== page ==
Sunday 15 September 2019

Alan Shatter loses appeal over breach of data protection regarding Mick Wallace

Mick Wallace,Independent deputy for Wexford.
Mick Wallace,Independent deputy for Wexford.

The appeal by former Minister for Justice Alan Shatter against a decision of the Data Protection Commissioner, that he breached the Data Protection Act, has been dismissed in the Circuit Civil Court.

Immediately after the judgment was handed down Wexford Deputy Mick Wallace about whom the Minister disclosed information on RTE's Prime Time - said it left the former Minister 'very open.'

Mr Wallace said it was significant that the court had taken on board the fact that what the Minister did on the night on Prime Time was not in the public interest.

Judge Jacqueline Linnane said the Data Protection Commissioner found that the Minister had breached the act by disclosing information regarding members of the gardai using their discretion when he had been found using his mobile phone while driving.

The commissioner found that Mr Shatter had failed to uphold his statutory duties under the Data Protection Acts when he disclosed the information on Prime Time. Mr Shatter had claimed in his appeal to the Circuit Civil court that the Commissioner had pre-determined the matter before he made his finding.

Dismissing Shatter's appeal and awarding costs against him, Judge Linnane said that in her view the Commissioner had considered the matter fully and at length in the course of his investigation.

She said the commissioner had taken into account the arguments put forward by Mr Shatter; fair procedures had been followed and reasons given for the conclusion and decision reached.

'I do not consider that it has been shown that the decision made was vitiated by any serious or significant error or series of such errors….and I dismiss the appeal,' Judge Linnane said.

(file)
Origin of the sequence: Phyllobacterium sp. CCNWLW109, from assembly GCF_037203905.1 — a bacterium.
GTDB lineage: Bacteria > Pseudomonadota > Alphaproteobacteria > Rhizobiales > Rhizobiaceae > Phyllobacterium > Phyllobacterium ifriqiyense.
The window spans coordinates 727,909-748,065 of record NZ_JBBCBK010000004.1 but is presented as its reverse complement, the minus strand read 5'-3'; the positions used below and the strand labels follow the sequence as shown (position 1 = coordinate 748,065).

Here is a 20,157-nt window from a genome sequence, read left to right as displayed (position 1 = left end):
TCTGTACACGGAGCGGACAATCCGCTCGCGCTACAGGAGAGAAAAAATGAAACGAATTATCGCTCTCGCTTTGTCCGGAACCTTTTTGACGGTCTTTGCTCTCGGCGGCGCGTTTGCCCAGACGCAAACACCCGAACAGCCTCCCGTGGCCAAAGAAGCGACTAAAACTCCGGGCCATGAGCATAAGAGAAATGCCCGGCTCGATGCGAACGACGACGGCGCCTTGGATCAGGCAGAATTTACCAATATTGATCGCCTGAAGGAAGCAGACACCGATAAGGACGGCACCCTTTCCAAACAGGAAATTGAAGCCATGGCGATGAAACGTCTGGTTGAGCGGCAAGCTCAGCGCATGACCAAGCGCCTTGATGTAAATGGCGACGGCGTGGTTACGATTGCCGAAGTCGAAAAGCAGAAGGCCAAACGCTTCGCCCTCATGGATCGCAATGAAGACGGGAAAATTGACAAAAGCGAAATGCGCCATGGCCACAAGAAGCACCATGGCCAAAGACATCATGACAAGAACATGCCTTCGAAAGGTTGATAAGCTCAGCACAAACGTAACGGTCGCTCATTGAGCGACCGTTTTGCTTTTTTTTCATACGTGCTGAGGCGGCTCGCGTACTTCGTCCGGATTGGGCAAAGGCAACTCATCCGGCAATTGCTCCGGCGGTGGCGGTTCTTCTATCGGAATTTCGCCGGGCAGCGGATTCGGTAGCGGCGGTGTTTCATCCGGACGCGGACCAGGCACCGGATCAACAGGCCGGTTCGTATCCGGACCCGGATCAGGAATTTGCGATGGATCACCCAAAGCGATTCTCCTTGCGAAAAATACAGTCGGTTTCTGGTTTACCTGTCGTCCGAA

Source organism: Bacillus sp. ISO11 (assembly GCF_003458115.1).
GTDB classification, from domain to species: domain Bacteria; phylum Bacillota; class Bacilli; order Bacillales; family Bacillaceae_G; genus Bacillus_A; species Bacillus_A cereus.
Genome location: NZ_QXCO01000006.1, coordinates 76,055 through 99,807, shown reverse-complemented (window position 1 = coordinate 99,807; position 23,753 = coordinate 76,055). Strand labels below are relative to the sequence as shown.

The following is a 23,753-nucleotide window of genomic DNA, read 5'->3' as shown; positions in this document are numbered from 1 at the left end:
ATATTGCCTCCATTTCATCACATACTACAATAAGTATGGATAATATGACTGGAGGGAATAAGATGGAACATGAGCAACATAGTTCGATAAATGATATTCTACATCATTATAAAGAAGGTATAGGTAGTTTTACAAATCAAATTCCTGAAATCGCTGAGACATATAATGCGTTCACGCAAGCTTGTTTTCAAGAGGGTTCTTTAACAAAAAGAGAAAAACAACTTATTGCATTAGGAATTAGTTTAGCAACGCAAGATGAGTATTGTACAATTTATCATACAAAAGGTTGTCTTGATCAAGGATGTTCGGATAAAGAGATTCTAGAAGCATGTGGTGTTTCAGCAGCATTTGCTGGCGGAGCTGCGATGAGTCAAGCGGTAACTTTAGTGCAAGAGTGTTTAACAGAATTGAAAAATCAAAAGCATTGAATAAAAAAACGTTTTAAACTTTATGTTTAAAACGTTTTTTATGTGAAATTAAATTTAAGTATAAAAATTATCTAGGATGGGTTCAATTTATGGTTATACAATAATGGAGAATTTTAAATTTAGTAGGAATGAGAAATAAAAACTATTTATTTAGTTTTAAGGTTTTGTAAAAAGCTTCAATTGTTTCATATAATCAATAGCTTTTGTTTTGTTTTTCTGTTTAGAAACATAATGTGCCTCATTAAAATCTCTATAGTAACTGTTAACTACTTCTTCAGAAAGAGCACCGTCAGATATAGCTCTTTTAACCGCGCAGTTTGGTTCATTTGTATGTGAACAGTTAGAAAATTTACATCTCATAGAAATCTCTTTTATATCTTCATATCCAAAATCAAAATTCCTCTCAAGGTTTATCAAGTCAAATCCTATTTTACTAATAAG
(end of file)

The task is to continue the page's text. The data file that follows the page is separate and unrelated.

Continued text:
Judge Linnane said the complaint made to the commissioner by Deputy Wallace was made against Minister Alan Shatter in relation to Prime Time in which Mr Shatter had taken part in his capacity as Minister.

It had not been disputed, she said, that Mr Shatter received the information about Deputy Wallace as Minister and all correspondence during the investigation had been sent to Mr shatter in his capacity as Minister and responded to from his Ministerial address.

She said that in her view the objection regarding Mr Shatter not having proper standing to bring his appeal had been well founded as his actions at the time had been carried out in his capacity as Minister for Justice and on this ground alone she would have dismissed the appeal.

Mr Shatter had claimed in his appeal that the commissioner had made serious errors in deciding that he, the Minister, breached data protection laws by divulging the information he did about a political opponent on television.

Senior Counsel Eileen Barrington, who today was granted a stay on the issue of costs against Mr Shatter in the event of an appeal, had earlier told the court the commissioner's decision had consequences for the former minister.

The consequences were personal, political and professional and had been a factor in his resignation as Minister last May.

Mr Shatter had claimed the information about Deputy Wallace using the phone while driving had been given to him orally by the then garda commissioner and he had not made any written note but had retained the information solely in his head.

Judge Linnane said there had been no dispute in the appeal that Mr Shatter had received the information from the then Garda Commissioner in his capacity as Minister at the time.

Wexford People